Each of the epigraphs offers a comment about "the secret life of bees" that also serves as a focusing lens for the chapter it precedes. By reflecting on the human implication of the epigraph concerning bees, the reader can find a deeper significance in the plot unfolding.
The first epigraph addresses "queenlessness," and Lily is clearly in need of a communal "hive" so that she can grow into her potential. As she learns from the Boatwright sisters how to care for bees, she also learns how to care for herself and others. Chapter 2 discusses "scout bees," and Lily and Rosaleen go in search of Tiburon and the Black Mary. When Lily and Zach begin to fall in love and Lily awakens to her maturing sexual self, the chapter is preceded by an epitaph about the sexual behavior of bees.
In chapter 6, we read,
The Queen must produce some substance that attracts the workers and that can be obtained from her only by direct contact. This substance evidently stimulates the normal working behavior in the hive. This chemical messenger has been called "queen substance." Experiments have shown that the bees obtain it directly from the body of the queen.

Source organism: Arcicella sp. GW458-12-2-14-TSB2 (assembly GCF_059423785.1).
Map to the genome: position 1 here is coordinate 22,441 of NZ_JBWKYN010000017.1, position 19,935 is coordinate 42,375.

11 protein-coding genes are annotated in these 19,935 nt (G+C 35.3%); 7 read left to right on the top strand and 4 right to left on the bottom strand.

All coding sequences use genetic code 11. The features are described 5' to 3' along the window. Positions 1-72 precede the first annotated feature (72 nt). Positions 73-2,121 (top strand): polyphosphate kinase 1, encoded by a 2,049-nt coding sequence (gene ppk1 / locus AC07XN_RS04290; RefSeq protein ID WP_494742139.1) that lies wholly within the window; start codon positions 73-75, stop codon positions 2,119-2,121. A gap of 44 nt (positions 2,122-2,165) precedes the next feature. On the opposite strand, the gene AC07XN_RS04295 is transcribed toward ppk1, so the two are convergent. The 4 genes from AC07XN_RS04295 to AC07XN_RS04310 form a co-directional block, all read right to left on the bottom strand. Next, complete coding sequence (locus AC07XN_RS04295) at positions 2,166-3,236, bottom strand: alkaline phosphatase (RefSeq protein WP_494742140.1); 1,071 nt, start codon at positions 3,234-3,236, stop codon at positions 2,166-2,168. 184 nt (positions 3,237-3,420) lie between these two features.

This connects to the chapter, which concerns a Daughters of Mary service in which participants feel a great release and empowerment when they touch the statue.
We can judge Lily's growth by the last epigraph. Lily has not finished her progress, and she is still trying to reconcile herself to the memory of her mother, but she seems ready to advance into adulthood secure in wisdom she has gained with the Boatwrights. Like the first one, this epigraph discusses a hive whose queen has died. The difference here is that, instead of ending on "queenlessness," this last epigraph suggest hope for a dynamic future when the new queen arrives. One senses that Lily is ready to accept the mantle of being her own queen bee.